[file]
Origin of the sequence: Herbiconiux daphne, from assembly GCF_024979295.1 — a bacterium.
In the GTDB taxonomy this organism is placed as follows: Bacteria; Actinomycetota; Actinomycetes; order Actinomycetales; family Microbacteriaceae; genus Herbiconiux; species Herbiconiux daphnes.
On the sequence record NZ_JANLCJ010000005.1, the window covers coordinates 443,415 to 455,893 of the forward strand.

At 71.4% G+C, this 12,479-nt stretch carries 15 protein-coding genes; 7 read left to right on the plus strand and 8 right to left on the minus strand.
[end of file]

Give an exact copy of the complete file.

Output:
Origin of the sequence: Herbiconiux daphne, from assembly GCF_024979295.1 — a bacterium.
In the GTDB taxonomy this organism is placed as follows: Bacteria; Actinomycetota; Actinomycetes; order Actinomycetales; family Microbacteriaceae; genus Herbiconiux; species Herbiconiux daphnes.
On the sequence record NZ_JANLCJ010000005.1, the window covers coordinates 443,415 to 455,893 of the forward strand.

At 71.4% G+C, this 12,479-nt stretch carries 15 protein-coding genes; 7 read left to right on the plus strand and 8 right to left on the minus strand.